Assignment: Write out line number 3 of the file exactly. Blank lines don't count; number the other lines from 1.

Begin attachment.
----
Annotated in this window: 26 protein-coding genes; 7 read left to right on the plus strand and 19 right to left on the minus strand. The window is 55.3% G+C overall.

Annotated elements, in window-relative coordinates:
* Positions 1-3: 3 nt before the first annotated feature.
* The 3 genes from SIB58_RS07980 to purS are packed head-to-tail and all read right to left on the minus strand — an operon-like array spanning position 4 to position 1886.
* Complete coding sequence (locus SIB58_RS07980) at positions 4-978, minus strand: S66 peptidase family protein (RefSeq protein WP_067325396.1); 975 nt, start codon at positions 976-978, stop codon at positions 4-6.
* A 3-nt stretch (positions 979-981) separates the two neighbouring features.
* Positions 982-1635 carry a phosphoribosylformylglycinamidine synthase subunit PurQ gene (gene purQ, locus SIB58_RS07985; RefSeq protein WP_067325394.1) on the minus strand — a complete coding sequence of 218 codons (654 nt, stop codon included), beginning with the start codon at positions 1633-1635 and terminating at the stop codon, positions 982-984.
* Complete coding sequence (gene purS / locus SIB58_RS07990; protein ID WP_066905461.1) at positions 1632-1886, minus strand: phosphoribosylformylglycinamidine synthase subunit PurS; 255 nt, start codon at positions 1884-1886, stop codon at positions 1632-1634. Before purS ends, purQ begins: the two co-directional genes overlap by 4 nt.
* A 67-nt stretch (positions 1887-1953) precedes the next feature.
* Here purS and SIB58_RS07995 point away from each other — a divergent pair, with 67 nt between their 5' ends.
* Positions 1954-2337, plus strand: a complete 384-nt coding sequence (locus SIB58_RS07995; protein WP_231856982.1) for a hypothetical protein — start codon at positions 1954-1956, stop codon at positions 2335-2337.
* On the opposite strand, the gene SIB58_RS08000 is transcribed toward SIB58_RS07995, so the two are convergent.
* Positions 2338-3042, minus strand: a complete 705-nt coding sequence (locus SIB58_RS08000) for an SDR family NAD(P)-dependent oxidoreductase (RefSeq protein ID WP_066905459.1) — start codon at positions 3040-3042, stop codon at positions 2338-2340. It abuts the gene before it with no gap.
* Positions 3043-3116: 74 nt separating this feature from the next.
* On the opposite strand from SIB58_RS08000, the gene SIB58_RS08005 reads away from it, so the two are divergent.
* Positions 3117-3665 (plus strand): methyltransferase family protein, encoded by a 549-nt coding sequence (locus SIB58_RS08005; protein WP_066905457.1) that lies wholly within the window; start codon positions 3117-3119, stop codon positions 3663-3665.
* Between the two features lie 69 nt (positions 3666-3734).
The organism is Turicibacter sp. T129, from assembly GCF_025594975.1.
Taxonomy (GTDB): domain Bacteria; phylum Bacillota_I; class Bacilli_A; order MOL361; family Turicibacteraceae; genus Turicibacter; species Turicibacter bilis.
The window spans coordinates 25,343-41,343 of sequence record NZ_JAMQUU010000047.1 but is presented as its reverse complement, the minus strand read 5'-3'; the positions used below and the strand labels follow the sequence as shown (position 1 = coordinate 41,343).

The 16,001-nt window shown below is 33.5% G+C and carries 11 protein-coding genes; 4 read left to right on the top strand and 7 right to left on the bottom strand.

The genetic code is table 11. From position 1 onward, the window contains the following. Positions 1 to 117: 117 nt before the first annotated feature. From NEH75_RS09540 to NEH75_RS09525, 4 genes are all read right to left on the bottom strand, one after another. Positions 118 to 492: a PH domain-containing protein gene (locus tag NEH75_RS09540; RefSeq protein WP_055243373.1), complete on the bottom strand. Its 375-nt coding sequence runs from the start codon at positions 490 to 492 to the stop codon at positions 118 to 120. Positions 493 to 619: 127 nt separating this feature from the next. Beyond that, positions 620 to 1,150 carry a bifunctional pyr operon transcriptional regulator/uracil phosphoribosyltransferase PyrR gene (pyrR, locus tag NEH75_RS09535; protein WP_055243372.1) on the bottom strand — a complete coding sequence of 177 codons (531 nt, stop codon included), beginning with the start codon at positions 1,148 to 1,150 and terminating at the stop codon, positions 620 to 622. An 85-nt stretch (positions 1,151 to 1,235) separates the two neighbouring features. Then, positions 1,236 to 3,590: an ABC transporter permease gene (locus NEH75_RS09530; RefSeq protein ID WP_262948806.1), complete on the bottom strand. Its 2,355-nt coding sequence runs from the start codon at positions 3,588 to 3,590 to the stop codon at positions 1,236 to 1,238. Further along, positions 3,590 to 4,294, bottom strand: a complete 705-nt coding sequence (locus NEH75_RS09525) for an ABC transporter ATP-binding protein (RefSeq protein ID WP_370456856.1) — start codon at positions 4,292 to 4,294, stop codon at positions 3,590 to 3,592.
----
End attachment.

* Positions 1-3: 3 nt before the first annotated feature.